I think it’s a combination of factors. But one of the main ones is simply being in the right place at the right time. This can take a lot of perseverance, patience and in some cases luck. Some of the best photos I’ve seen have been taken by someone with an iPhone whilst I was on the other side of the boat with $10,000 worth of camera gear wondering what just happened. This means it’s important to take the opportunity of a great shot when it’s presented. This means understanding your camera gear and how to get the best out of it whatever the conditions are. Lighting is very changeable out on the water and the boat can move around a bit so you have to be able to react and adapt quickly. In my first season of whale photography I took plenty of really bad photos. I’m into my fourth season now and I’ve learnt a lot from my errors of the past so I take far fewer bad ones now and feel more confident in my abilities and my equipment.
What is your favourite time of day to photograph whales?
Early last season I was fortunate to be on a trip where it was nearly dead calm on a late afternoon cruise. When the sun is setting behind a humpback whale, lighting up its breath so it shimmers is almost magical.
What a sensational way to finish up for the day.. these 3 humpys were swimming in the lingering golden sunlight as we sailed back to shore on one of our 2.30pm sunset tours. We may get some amazing sunrises here on the Gold Coast, but the sunsets can be just as good! 🌅🐋#goldenhour #incredible 📸: David Williams @orsanx incredible!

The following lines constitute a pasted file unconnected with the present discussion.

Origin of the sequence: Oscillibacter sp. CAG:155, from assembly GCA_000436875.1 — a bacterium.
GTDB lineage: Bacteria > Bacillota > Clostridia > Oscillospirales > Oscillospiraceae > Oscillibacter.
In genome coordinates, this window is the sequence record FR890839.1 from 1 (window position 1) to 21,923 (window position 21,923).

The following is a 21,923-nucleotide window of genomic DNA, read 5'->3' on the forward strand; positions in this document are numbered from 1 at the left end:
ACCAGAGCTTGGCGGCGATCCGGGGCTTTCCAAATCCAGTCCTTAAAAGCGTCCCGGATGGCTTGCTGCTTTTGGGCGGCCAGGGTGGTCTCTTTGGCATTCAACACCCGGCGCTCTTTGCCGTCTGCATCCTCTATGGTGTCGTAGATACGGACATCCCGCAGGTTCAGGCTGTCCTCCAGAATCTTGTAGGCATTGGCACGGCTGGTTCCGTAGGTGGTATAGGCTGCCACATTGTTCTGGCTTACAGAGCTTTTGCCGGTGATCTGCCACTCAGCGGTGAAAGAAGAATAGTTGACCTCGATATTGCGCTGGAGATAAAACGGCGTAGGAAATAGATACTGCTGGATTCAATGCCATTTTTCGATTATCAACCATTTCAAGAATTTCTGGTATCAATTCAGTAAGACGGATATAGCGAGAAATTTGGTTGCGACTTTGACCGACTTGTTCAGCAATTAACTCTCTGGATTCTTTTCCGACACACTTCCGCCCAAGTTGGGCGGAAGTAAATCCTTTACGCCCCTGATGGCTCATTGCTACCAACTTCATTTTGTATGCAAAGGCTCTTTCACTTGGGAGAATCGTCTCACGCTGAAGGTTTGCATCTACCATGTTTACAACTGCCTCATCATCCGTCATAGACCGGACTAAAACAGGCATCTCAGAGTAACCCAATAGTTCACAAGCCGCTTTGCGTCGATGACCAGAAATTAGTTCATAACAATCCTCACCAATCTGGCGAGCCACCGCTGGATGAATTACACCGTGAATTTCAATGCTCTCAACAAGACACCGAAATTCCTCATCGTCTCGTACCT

What is your favourite image you’ve taken of the whales, and why?
This is a tough one. But I think for the reasons I gave above, one of the shots I took of a whale’s blow lit up by the setting sun on an early winter’s afternoon would have to be my favourite. At least until I finally manage to capture the killer breach shot that’s eluded me to this point.
The weather and sea conditions have been quite wild and wooly the past few days which has made it a little difficult to get out and see the whales, fingers crossed the next few days will settle down.. #wildweather #rainraingoaway☔️ Beautiful sunset shot by David Williams, obviously not from yesterday 😅 @orsanx
Your top 3 tips for photographing whales.
1) A zoom lense with a good range is important. With Humpback Whales you can never be sure whether they’ll pop up right next to the boat or several hundred meters away. The zoom gives you the flexibility you’ll need to reduce the chance of missing the shot due to having the wrong lens.
2) I recommend shooting in Shutter priority mode with the shutter speed set to a minimum of 1/1000 if possible (you may need to increase the ISO on your camera). Remember you’re on a rocking boat and there can be a lot of action and movement. I took a lot of bad shots early on because I didn’t use a high enough shutter speed.
3) Try to start to understand the whales behaviour. They’re actually a little more predictable than you might think. For instance, whilst they can have fairly long down times (spent underwater), if you time it the first time they go down, then the next down time will probably be similar length. If they arch their back on the surface get ready for a good tail shot (and possibly even a breach). And finally if a mother Humpback is with her calf be prepared for much shorter down times as the calf can’t hold its breath anywhere near as long.
We would like to thank David from the bottom of the ocean for taking the time to answer our questions, and most importantly, sharing his incredible images with us at Whales in Paradise. If you're lucky enough, you might catch him on board one of our tours over the whale watching season.